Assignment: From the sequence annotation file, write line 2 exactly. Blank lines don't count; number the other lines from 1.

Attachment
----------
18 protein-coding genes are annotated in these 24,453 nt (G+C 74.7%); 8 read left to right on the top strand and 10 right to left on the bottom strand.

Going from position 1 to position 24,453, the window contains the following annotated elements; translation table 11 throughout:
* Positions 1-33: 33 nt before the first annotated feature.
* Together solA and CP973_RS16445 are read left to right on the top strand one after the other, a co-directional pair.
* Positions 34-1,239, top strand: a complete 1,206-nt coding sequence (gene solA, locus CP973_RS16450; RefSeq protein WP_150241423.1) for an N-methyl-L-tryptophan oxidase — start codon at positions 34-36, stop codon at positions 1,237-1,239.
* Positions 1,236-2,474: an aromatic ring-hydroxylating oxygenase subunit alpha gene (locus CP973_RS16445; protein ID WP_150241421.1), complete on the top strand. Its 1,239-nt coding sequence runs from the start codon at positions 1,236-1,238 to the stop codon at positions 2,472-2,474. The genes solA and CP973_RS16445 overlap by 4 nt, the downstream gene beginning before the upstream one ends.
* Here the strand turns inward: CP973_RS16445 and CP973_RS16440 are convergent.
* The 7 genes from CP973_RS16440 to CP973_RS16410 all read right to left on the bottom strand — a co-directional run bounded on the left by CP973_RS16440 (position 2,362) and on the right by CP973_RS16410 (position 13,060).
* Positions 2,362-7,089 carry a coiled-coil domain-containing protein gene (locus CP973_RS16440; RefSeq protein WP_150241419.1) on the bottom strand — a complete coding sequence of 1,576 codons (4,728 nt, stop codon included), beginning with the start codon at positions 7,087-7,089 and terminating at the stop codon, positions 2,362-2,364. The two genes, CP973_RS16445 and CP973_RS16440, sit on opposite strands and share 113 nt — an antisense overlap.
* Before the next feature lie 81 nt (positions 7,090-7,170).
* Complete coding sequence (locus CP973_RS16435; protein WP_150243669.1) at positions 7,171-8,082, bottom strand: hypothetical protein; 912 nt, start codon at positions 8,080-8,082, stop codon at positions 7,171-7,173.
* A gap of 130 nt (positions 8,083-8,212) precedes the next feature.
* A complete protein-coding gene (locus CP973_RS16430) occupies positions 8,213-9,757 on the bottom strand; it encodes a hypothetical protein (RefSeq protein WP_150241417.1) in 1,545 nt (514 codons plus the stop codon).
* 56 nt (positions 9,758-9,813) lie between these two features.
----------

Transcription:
Going from position 1 to position 24,453, the window contains the following annotated elements; translation table 11 throughout: